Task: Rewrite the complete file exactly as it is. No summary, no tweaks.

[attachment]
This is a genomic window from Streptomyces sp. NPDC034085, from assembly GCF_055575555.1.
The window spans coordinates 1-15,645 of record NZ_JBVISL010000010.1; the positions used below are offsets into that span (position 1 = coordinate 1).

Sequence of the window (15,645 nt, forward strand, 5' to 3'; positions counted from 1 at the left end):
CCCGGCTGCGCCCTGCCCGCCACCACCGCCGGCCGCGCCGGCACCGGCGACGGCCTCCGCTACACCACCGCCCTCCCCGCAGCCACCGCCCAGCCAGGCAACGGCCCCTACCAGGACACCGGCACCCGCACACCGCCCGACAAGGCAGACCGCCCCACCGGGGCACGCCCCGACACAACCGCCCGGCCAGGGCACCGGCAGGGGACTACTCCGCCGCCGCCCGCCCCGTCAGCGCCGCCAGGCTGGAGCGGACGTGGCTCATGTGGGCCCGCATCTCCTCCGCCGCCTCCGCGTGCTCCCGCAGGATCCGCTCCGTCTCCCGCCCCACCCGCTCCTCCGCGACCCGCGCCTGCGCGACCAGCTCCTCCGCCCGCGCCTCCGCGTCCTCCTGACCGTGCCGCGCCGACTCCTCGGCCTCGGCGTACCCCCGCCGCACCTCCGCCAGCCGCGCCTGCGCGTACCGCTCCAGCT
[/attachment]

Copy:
This is a genomic window from Streptomyces sp. NPDC034085, from assembly GCF_055575555.1.
The window spans coordinates 1-15,645 of record NZ_JBVISL010000010.1; the positions used below are offsets into that span (position 1 = coordinate 1).

Sequence of the window (15,645 nt, forward strand, 5' to 3'; positions counted from 1 at the left end):
CCCGGCTGCGCCCTGCCCGCCACCACCGCCGGCCGCGCCGGCACCGGCGACGGCCTCCGCTACACCACCGCCCTCCCCGCAGCCACCGCCCAGCCAGGCAACGGCCCCTACCAGGACACCGGCACCCGCACACCGCCCGACAAGGCAGACCGCCCCACCGGGGCACGCCCCGACACAACCGCCCGGCCAGGGCACCGGCAGGGGACTACTCCGCCGCCGCCCGCCCCGTCAGCGCCGCCAGGCTGGAGCGGACGTGGCTCATGTGGGCCCGCATCTCCTCCGCCGCCTCCGCGTGCTCCCGCAGGATCCGCTCCGTCTCCCGCCCCACCCGCTCCTCCGCGACCCGCGCCTGCGCGACCAGCTCCTCCGCCCGCGCCTCCGCGTCCTCCTGACCGTGCCGCGCCGACTCCTCGGCCTCGGCGTACCCCCGCCGCACCTCCGCCAGCCGCGCCTGCGCGTACCGCTCCAGCT